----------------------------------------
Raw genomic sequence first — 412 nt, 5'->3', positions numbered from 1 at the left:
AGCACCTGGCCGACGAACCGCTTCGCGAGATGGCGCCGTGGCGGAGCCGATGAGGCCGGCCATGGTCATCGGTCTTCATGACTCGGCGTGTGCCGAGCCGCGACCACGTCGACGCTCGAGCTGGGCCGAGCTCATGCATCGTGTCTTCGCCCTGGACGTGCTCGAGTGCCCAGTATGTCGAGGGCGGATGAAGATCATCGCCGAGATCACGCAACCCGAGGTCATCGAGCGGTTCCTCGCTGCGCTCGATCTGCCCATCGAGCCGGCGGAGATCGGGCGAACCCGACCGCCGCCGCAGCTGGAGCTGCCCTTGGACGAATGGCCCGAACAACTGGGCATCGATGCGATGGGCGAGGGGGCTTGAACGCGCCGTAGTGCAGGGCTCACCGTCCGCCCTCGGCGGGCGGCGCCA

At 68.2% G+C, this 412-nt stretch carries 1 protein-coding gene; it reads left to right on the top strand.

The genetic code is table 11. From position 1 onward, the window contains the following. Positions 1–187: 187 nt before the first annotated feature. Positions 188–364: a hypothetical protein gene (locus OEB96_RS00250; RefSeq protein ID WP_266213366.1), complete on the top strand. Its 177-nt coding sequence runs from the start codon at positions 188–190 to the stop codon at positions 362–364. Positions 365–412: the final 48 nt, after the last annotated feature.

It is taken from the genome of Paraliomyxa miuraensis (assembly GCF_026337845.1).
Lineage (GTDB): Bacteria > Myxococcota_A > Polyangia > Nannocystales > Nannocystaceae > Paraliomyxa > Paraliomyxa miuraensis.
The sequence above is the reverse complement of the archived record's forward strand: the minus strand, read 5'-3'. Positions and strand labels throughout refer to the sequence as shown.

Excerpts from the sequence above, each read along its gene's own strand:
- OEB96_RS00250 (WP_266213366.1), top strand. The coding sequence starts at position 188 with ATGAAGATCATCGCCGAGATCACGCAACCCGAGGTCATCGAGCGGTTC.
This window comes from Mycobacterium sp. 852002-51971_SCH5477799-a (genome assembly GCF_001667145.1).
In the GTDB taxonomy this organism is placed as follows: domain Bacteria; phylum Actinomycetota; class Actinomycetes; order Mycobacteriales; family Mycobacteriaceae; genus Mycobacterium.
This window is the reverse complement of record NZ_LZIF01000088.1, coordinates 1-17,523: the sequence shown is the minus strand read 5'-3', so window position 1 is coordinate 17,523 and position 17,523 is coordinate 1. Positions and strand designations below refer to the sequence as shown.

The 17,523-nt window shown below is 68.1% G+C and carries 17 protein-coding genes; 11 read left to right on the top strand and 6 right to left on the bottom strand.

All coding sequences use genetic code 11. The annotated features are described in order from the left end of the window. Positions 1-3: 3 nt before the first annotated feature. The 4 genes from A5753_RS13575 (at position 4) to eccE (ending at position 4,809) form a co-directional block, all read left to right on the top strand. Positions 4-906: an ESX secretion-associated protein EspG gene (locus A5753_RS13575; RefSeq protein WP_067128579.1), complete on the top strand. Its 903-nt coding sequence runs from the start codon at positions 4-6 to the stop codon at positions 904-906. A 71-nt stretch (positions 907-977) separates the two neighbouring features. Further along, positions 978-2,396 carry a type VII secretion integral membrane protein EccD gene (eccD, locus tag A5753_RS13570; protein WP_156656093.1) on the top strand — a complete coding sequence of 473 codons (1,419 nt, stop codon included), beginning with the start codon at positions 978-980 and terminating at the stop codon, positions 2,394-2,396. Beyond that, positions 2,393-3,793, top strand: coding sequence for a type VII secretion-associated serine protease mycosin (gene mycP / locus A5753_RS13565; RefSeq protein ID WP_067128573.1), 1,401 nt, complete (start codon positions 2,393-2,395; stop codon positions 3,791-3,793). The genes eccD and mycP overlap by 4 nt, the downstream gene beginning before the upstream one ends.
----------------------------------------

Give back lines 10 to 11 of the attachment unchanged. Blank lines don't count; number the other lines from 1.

This window comes from Mycobacterium sp. 852002-51971_SCH5477799-a (genome assembly GCF_001667145.1).
In the GTDB taxonomy this organism is placed as follows: domain Bacteria; phylum Actinomycetota; class Actinomycetes; order Mycobacteriales; family Mycobacteriaceae; genus Mycobacterium.